Holzinger, E.R., Li, R., Pendergrass, S.A., Kim, D., Ritchie, M.D.: Methods of integrating data to uncover genotype-phenotype interactions. Nat. Rev. Genet. 16, 85–97 (2015)CrossRefGoogle Scholar
  11. 11.
    Kim, D., Shin, H., Song, Y.S., Kim, J.H.: Synergistic effect of different levels of genomic data for cancer clinical outcome prediction. J. Biomed. Inform. 45(6), 1191–1198 (2012)CrossRefGoogle Scholar
  12. 12.
    Huang, H.-L., Wu, Y.-C., Su, L.-J., Huang, Y.-J., Charoenkwan, P., Chen, W.-Li., Lee, H.-C., Chu, W.C.-C., Ho, S.-Y.: Discovery of prognostic biomarkers for predicting lung cancer metastasis using microarray and survival data. BMC Bioinform. 16(1) (2015)Google Scholar
  13. 13.
    Zhao, Q., Shi, X., Xie, Y., Huang, J., Shia, B.C., Ma, S.: Combining multidimensional genomic measurements for predicting cancer prognosis: observations from TCGA. Briefings Bioinform. 16(2), 291–303 (2015)CrossRefGoogle Scholar
  14. 14.
    Schliekelman, M.J., Taguchi, A., Zhu, J., Dai, X., Rodriguez, J., Celiktas, M., Zhang, Q., Chin, A., Wong, C.-H., Wang, H., et al.: Molecular portraits of epithelial, mesenchymal, and hybrid states in lung adenocarcinoma and their relevance to survival. Cancer Res. 75(9), 1789–1800 (2015)CrossRefGoogle Scholar
  15. 15.
    Chaffer, C.L., Weinberg, R.A.: A perspective on cancer cell metastasis. Science 331(6024), 1559–1564 (2011)CrossRefGoogle Scholar
  16. 16.
    Elsevier. EMT as the Ultimate Survival Mechanism of Cancer Cells, vol. 22 (2012)Google Scholar
  17. 17.
    Derynck, R., Lamouille, S., Xu, J.: Molecular mechanisms of epithelial-mesenchymal transition. Nat. Rev. Mol. Cell Biol. 15, 178–196 (2014)CrossRefGoogle Scholar
  18. 18.
    Kalluri, R., Weinberg, R.A.: The basics of epithelial-mesenchymal transition. J. Clin. Invest. 119(6), 1420–1428 (2009)CrossRefGoogle Scholar
  19. 19.
    Amin, E.M., Oltean, S., Hua, J., Gammons, M.V.R., Hamdollah-Zadeh, M., Welsh, G.I., Cheung, M.-K., Ni, L., Kase, S., Rennel, E.S., Symonds, K.E., Nowak, D.G., Royer-Pokora, B., Saleem, M.A., Hagiwara, M., Schumacher, V.A., Harper, S.J., Hinton, D.R., Bates, D.O., Ladomery, M.R.: WT1 mutants reveal SRPK1 to be a downstream angiogenesis target by altering VEGF splicing. Cancer Cell 20(6), 768–780 (2011)CrossRefGoogle Scholar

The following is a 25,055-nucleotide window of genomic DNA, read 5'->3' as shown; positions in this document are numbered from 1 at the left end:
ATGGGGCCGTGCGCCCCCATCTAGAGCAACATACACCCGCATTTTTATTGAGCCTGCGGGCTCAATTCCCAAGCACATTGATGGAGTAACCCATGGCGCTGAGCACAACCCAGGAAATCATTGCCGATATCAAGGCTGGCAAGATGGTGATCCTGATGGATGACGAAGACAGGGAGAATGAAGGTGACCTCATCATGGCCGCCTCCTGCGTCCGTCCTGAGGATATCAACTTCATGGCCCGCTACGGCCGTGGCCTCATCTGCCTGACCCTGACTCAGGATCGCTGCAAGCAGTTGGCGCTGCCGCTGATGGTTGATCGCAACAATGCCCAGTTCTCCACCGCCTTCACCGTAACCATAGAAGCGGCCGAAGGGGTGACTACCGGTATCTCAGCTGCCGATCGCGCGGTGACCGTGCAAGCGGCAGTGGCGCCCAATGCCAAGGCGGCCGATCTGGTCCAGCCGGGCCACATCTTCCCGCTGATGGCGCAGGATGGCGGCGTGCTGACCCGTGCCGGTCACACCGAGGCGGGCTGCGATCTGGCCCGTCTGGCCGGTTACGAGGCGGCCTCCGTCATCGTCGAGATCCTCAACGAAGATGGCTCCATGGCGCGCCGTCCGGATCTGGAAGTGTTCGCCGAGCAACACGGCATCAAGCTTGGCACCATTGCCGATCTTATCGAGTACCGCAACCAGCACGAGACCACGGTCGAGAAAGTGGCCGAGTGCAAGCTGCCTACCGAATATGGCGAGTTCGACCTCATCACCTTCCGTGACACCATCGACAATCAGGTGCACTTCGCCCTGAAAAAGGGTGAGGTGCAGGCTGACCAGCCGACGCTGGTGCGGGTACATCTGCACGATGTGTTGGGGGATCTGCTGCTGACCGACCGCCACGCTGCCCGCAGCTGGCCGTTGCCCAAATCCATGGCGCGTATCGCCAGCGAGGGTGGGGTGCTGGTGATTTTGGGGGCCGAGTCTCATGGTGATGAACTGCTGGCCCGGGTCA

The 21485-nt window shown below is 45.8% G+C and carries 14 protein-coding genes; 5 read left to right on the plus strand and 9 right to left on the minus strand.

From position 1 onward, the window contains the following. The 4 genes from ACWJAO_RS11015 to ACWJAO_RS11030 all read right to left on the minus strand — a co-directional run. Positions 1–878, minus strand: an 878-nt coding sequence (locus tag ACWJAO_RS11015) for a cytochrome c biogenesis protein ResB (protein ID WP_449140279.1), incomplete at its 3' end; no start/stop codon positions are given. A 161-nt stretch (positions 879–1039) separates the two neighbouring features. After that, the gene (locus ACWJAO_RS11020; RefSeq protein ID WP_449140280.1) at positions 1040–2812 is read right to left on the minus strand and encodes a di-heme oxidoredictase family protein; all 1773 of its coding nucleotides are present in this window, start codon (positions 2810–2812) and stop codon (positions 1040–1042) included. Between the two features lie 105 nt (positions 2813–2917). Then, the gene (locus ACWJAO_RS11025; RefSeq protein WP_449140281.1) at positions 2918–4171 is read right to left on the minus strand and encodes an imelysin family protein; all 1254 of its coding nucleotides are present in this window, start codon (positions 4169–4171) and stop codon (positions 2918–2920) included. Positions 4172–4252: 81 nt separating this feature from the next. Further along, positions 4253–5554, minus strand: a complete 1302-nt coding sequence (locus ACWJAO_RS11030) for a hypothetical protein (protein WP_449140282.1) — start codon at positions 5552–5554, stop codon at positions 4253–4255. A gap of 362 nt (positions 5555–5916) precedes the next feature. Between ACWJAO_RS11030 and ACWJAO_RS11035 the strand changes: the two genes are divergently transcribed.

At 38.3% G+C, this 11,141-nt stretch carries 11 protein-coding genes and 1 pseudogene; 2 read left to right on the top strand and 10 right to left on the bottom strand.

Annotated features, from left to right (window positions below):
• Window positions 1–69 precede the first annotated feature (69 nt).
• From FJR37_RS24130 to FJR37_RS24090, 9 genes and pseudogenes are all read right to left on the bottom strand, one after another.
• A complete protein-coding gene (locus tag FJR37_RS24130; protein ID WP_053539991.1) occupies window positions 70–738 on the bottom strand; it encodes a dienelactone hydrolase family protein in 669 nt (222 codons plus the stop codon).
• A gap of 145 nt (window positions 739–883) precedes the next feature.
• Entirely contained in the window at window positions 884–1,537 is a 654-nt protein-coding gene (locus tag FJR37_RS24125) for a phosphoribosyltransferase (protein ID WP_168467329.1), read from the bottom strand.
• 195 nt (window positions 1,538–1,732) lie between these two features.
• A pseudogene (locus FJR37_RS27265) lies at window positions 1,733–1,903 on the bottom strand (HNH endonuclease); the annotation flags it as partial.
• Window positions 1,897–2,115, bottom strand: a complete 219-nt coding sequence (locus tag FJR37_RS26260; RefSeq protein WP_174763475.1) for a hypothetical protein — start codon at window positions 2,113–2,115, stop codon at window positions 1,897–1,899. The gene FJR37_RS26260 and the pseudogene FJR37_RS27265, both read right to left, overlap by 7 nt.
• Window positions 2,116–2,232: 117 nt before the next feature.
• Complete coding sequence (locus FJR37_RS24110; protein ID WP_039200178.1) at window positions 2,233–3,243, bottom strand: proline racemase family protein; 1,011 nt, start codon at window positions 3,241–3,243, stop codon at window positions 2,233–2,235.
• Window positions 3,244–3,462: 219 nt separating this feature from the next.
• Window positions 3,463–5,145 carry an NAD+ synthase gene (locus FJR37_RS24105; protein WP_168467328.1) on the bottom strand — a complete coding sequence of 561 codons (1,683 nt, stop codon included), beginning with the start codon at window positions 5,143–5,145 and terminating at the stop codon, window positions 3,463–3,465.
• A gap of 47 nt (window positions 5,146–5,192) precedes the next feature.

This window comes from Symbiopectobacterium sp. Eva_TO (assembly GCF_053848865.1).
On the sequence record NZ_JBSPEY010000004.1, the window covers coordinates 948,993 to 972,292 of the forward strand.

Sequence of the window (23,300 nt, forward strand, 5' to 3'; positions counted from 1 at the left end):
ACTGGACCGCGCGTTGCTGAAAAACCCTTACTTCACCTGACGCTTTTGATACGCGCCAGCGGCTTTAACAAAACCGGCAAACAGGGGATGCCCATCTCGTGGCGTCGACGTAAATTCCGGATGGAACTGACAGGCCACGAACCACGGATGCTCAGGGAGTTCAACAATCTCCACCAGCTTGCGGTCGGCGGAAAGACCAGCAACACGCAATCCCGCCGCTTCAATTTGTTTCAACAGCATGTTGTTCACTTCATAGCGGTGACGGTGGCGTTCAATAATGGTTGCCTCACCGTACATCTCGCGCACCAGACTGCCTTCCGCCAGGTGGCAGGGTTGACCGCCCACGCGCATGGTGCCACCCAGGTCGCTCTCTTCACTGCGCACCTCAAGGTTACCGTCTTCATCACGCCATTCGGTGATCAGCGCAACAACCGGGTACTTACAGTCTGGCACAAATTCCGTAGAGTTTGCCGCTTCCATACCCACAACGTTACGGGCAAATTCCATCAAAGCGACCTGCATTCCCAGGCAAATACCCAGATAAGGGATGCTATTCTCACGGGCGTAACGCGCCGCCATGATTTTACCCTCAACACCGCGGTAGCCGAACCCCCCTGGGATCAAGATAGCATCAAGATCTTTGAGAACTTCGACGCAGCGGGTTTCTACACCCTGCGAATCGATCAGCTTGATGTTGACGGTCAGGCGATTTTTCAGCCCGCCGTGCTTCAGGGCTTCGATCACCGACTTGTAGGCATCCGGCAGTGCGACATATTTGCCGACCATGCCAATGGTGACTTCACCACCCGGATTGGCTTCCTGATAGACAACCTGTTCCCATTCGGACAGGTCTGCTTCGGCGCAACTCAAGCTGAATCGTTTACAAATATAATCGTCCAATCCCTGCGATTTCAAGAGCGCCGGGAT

20. 20.
    Berx, G., De Craene, B.: Regulatory networks defining EMT during cancer initiation and progression. Nat. Rev. Cancer 13(6), 97–110 (2013)Google Scholar
  21. 21.
    Ji, Y., Zhu, Y., Qiu, P.: TCGA-Assembler: open-source software for retrieving and processing TCGA data. Nat. Methods 11, 599–600 (2014)CrossRefGoogle Scholar
  22. 22.
    Tibshirani, R.: Regression shrinkage and selection via the lasso. J. Roy. Stat. Soc.: Ser. B (Methodol.) 58, 267–288 (1996)MathSciNetzbMATHGoogle Scholar
  23. 23.
    Wernicke, S., Rasche, F.: FANMOD: a tool for fast network motif detection. Bioinformatics 22(9), 1152–1153 (2006)CrossRefGoogle Scholar
  24. 24.
    Chang, C.-C., Lin, C.-J.: LIBSVM: a library for support vector machines. ACM Trans. Intell. Syst. Technol. (TIST) 2(3), 27 (2011)Google Scholar
  25. 25.
    World Scientific. Integrative Network Analysis to Identify Aberrant Pathway Networks in Ovarian Cancer (2012)Google Scholar

Copyright information

© Springer International Publishing Switzerland 2016

Authors and Affiliations

  1. 1.Department of Mathematics and Computer ScienceFreie Universität BerlinBerlinGermany
  2. 2.Zuse Institute BerlinBerlinGermany

Personalised recommendations